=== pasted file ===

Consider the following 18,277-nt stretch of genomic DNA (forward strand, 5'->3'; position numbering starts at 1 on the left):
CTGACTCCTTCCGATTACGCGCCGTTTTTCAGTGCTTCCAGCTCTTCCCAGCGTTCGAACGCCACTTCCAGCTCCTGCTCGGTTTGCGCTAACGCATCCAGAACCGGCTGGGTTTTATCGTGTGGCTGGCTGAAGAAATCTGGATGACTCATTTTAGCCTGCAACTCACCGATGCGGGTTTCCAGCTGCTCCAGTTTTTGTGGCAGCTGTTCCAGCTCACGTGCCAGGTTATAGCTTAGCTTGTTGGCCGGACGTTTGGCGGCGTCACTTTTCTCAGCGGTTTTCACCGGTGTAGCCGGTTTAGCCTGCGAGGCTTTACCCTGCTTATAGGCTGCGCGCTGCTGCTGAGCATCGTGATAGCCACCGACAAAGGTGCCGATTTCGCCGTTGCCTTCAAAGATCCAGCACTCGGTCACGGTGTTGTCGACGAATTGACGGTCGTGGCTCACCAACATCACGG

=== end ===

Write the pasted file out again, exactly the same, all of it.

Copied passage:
Consider the following 18,277-nt stretch of genomic DNA (forward strand, 5'->3'; position numbering starts at 1 on the left):
CTGACTCCTTCCGATTACGCGCCGTTTTTCAGTGCTTCCAGCTCTTCCCAGCGTTCGAACGCCACTTCCAGCTCCTGCTCGGTTTGCGCTAACGCATCCAGAACCGGCTGGGTTTTATCGTGTGGCTGGCTGAAGAAATCTGGATGACTCATTTTAGCCTGCAACTCACCGATGCGGGTTTCCAGCTGCTCCAGTTTTTGTGGCAGCTGTTCCAGCTCACGTGCCAGGTTATAGCTTAGCTTGTTGGCCGGACGTTTGGCGGCGTCACTTTTCTCAGCGGTTTTCACCGGTGTAGCCGGTTTAGCCTGCGAGGCTTTACCCTGCTTATAGGCTGCGCGCTGCTGCTGAGCATCGTGATAGCCACCGACAAAGGTGCCGATTTCGCCGTTGCCTTCAAAGATCCAGCACTCGGTCACGGTGTTGTCGACGAATTGACGGTCGTGGCTCACCAACATCACGG